David Bourget (Western Ontario)
David Chalmers (ANU, NYU)
Rafael De Clercq
Ezio Di Nucci
Jack Alan Reynolds
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Poznan Studies in the Philosophy of the Sciences and the Humanities 86 (1):117-144 (2005)
Cases where analogy has played a significant role in the formation of a new scientific concept are well-documented. Yet, how is it that genuinely new representations can be constructed from existing representations? It is argued that the process of âgeneric modelingâ enables abstraction of features common to both the domain of the source of the analogy and of the target phenomena. The analysis focuses on James Clerk Maxwell's construction of the electromagnetic field concept. The mathematical representation Maxwell constructed turned out to be a system of abstract laws that when applied to electromagnetic systems yield laws of a dynamical system that will not map back onto the mechanicals domains used in their construction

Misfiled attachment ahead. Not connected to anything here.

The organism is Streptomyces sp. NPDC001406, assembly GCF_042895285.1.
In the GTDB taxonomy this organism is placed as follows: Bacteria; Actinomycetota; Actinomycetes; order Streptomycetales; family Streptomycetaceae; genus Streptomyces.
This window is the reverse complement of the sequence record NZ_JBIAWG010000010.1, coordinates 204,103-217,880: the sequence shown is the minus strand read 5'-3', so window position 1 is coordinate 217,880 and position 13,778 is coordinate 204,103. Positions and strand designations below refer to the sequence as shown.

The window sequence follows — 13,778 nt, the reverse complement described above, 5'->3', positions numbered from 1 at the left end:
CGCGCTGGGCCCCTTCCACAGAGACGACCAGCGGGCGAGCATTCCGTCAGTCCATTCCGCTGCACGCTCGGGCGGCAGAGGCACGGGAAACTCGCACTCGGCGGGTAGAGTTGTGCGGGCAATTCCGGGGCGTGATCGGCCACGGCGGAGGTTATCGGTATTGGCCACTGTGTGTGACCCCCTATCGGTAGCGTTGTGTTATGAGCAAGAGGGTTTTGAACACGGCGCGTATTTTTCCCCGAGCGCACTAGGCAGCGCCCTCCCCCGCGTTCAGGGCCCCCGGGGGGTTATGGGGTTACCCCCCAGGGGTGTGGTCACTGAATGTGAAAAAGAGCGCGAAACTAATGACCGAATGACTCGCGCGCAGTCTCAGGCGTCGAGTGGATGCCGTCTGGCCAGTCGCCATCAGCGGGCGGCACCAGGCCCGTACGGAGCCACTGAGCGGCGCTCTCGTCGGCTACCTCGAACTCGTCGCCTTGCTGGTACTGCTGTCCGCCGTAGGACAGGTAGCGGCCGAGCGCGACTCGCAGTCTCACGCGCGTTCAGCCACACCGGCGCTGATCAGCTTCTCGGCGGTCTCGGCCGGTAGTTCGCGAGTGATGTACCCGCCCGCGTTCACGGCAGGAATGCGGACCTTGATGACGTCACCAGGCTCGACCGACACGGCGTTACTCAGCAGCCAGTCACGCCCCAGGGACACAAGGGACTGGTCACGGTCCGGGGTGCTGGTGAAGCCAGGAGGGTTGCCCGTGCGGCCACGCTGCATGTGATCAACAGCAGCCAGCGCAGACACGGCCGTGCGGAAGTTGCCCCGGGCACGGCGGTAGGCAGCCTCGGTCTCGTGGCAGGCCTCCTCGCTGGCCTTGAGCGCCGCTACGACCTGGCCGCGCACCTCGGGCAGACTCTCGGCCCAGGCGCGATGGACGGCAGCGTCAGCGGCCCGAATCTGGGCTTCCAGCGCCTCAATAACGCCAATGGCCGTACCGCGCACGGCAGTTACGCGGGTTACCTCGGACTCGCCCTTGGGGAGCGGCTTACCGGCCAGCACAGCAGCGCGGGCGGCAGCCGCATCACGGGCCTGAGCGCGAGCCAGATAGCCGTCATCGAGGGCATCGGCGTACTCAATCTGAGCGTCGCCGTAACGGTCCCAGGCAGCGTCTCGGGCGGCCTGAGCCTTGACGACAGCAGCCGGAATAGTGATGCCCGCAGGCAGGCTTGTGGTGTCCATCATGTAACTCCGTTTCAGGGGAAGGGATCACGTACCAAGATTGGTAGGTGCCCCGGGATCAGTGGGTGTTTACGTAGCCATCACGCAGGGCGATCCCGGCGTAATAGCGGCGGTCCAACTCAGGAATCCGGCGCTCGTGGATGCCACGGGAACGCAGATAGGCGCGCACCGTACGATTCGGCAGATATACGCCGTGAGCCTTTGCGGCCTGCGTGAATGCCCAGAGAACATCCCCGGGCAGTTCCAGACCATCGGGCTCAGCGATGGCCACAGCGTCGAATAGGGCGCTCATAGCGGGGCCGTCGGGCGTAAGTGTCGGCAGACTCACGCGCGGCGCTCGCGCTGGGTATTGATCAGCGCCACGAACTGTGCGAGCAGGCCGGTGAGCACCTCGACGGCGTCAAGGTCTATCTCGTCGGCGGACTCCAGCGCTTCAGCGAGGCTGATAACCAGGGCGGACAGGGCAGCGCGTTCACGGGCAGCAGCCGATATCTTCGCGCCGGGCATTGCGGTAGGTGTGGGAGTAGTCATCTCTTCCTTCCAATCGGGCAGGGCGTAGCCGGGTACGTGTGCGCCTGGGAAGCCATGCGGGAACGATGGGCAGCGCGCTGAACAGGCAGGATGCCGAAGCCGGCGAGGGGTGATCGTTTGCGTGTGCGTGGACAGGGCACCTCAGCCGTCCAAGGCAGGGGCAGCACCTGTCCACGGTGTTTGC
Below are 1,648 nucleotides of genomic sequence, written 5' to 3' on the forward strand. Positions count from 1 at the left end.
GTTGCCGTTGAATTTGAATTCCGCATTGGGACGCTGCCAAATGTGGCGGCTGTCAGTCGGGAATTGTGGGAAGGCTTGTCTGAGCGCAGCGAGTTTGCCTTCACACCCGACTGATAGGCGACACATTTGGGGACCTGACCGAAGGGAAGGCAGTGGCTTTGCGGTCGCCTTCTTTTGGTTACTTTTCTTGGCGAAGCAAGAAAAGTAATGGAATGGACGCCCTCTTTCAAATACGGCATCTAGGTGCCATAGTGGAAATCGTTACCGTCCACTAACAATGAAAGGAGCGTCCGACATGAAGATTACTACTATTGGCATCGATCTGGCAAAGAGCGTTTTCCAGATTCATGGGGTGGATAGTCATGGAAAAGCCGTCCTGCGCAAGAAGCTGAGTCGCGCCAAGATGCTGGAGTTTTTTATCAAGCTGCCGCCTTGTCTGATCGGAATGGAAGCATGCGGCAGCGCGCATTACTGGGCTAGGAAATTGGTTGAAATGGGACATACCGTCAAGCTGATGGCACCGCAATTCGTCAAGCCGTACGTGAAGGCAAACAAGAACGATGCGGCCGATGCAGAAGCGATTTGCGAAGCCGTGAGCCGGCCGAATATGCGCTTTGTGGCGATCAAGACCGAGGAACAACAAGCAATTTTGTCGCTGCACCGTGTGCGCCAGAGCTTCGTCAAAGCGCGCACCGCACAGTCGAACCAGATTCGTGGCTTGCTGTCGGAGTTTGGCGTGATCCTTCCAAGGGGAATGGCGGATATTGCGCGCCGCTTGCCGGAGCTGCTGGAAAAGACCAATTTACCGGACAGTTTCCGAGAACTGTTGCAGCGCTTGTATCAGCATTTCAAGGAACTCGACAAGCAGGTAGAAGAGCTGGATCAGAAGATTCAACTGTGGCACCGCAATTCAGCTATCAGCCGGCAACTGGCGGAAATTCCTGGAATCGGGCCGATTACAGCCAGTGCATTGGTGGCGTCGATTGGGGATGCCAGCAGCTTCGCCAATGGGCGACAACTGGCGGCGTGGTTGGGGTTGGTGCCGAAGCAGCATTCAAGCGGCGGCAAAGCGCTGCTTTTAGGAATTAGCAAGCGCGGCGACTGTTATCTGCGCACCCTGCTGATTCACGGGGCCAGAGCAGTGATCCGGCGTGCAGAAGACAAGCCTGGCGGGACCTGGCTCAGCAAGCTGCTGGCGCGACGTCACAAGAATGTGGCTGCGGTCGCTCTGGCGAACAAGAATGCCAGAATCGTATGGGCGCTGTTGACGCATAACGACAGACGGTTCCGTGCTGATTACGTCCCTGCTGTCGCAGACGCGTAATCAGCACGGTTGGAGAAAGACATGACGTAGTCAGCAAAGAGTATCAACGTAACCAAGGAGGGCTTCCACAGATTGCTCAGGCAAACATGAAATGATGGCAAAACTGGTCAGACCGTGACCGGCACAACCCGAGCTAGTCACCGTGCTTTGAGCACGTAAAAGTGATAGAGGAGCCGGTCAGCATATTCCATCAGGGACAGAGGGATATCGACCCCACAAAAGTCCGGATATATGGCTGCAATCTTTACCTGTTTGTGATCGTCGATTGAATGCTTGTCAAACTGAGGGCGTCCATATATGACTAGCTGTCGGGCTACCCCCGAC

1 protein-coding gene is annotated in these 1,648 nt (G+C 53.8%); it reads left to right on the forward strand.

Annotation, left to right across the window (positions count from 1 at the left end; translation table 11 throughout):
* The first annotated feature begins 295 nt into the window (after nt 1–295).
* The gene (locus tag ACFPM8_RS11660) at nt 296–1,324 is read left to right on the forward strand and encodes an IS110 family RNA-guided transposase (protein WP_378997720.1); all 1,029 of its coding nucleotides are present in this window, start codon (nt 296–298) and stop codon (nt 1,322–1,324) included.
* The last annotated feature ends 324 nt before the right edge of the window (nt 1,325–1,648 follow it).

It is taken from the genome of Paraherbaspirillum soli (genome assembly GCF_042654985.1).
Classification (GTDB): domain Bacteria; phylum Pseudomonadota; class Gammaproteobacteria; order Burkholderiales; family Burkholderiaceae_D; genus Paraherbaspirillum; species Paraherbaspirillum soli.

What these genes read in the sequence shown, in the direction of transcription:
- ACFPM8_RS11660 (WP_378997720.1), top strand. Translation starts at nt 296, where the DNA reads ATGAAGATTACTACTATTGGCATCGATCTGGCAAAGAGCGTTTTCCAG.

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Citations of this work BETA
Ulrich Witt (2009). Novelty and the Bounds of Unknowledge in Economics. Journal of Economic Methodology 16 (4):361-375.
Sergio F. Martínez & Xiang Huang (2011). Epistemic Groundings of Abstraction and Their Cognitive Dimension. Philosophy of Science 78 (3):490-511.
Jim Davies, Nancy J. Nersessian & Ashok K. Goel (2005). Visual Models in Analogical Problem Solving. Foundations of Science 10 (1):133-152.
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